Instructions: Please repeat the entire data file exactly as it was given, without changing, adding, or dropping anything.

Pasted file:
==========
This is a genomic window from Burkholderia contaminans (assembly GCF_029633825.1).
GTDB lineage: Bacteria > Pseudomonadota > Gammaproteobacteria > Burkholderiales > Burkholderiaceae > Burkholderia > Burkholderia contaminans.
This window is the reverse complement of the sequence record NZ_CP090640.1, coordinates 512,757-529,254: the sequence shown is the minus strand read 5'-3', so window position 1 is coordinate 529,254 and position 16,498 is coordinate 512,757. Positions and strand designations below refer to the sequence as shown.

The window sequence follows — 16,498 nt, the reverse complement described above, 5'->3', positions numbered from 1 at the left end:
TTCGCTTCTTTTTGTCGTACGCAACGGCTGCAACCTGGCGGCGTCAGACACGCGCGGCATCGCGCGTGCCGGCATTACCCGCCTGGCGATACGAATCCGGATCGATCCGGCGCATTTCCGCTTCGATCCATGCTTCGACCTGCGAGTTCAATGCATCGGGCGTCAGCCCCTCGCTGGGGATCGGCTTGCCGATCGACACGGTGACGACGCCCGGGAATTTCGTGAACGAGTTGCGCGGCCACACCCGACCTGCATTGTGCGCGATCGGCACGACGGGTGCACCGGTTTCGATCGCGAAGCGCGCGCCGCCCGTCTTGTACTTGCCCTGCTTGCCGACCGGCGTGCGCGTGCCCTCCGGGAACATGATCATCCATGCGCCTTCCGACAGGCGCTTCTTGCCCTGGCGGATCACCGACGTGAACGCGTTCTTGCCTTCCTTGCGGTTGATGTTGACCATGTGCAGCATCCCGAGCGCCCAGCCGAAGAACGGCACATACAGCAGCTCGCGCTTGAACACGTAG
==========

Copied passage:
This is a genomic window from Burkholderia contaminans (assembly GCF_029633825.1).
GTDB lineage: Bacteria > Pseudomonadota > Gammaproteobacteria > Burkholderiales > Burkholderiaceae > Burkholderia > Burkholderia contaminans.
This window is the reverse complement of the sequence record NZ_CP090640.1, coordinates 512,757-529,254: the sequence shown is the minus strand read 5'-3', so window position 1 is coordinate 529,254 and position 16,498 is coordinate 512,757. Positions and strand designations below refer to the sequence as shown.

The window sequence follows — 16,498 nt, the reverse complement described above, 5'->3', positions numbered from 1 at the left end:
TTCGCTTCTTTTTGTCGTACGCAACGGCTGCAACCTGGCGGCGTCAGACACGCGCGGCATCGCGCGTGCCGGCATTACCCGCCTGGCGATACGAATCCGGATCGATCCGGCGCATTTCCGCTTCGATCCATGCTTCGACCTGCGAGTTCAATGCATCGGGCGTCAGCCCCTCGCTGGGGATCGGCTTGCCGATCGACACGGTGACGACGCCCGGGAATTTCGTGAACGAGTTGCGCGGCCACACCCGACCTGCATTGTGCGCGATCGGCACGACGGGTGCACCGGTTTCGATCGCGAAGCGCGCGCCGCCCGTCTTGTACTTGCCCTGCTTGCCGACCGGCGTGCGCGTGCCCTCCGGGAACATGATCATCCATGCGCCTTCCGACAGGCGCTTCTTGCCCTGGCGGATCACCGACGTGAACGCGTTCTTGCCTTCCTTGCGGTTGATGTTGACCATGTGCAGCATCCCGAGCGCCCAGCCGAAGAACGGCACATACAGCAGCTCGCGCTTGAACACGTAG